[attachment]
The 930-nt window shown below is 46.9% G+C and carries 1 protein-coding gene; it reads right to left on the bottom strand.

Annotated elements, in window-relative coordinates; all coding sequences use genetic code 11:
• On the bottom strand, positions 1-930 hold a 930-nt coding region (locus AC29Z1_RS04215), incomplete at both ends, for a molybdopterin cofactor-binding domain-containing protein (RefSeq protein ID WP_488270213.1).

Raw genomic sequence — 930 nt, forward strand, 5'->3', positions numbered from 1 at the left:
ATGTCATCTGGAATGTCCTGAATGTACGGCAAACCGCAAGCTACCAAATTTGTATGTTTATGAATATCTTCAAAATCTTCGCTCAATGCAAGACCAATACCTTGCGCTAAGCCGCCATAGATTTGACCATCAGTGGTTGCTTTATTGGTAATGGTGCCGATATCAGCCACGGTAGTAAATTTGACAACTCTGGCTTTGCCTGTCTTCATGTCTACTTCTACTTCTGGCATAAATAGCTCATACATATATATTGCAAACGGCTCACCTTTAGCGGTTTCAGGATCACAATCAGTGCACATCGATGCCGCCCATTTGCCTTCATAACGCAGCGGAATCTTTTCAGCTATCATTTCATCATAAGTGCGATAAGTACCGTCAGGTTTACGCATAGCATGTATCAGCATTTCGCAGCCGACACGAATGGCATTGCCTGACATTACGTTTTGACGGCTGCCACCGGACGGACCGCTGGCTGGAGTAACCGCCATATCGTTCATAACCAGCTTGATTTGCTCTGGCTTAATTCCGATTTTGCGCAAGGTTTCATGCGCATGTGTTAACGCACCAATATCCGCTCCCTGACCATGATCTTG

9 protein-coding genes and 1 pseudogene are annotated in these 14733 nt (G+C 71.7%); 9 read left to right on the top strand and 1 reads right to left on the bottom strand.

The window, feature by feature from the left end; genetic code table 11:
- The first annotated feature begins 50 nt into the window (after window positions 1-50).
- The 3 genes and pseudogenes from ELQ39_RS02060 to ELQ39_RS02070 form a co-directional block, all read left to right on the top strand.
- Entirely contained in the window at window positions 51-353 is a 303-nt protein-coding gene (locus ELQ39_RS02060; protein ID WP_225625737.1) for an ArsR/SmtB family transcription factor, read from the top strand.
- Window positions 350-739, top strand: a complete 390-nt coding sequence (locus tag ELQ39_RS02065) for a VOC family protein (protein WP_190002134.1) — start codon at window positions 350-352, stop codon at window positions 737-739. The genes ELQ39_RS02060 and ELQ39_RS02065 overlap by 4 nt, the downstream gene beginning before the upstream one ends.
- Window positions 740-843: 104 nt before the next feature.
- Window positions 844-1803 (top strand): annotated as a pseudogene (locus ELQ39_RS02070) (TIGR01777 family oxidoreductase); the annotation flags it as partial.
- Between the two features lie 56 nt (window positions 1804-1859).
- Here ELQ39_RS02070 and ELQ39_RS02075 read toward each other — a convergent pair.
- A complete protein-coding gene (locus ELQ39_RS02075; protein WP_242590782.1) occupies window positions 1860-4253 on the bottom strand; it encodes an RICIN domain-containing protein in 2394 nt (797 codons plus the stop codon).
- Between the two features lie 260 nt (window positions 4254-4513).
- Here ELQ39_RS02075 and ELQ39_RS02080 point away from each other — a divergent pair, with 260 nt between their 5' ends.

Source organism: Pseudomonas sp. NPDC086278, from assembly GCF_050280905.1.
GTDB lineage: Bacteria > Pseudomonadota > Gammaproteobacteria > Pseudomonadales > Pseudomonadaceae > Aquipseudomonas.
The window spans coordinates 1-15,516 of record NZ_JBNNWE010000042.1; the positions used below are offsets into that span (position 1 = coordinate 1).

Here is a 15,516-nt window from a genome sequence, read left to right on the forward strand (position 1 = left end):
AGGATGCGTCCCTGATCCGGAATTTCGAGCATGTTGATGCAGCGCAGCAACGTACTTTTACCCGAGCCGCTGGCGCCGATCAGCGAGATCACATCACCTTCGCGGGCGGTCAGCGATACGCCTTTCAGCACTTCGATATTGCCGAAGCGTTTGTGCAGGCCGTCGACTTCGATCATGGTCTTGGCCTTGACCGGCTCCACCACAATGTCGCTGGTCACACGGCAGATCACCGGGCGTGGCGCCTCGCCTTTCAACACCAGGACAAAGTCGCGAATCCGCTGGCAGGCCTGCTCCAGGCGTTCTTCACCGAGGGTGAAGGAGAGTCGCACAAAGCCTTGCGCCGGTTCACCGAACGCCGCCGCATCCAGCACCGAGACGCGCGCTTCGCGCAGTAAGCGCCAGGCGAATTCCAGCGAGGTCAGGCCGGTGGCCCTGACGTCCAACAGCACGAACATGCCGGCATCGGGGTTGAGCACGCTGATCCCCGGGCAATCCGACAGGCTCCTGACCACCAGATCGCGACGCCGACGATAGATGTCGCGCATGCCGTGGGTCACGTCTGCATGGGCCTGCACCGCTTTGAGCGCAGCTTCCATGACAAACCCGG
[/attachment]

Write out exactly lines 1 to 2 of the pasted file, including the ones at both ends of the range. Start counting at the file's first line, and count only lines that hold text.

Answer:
The 930-nt window shown below is 46.9% G+C and carries 1 protein-coding gene; it reads right to left on the bottom strand.

Annotated elements, in window-relative coordinates; all coding sequences use genetic code 11: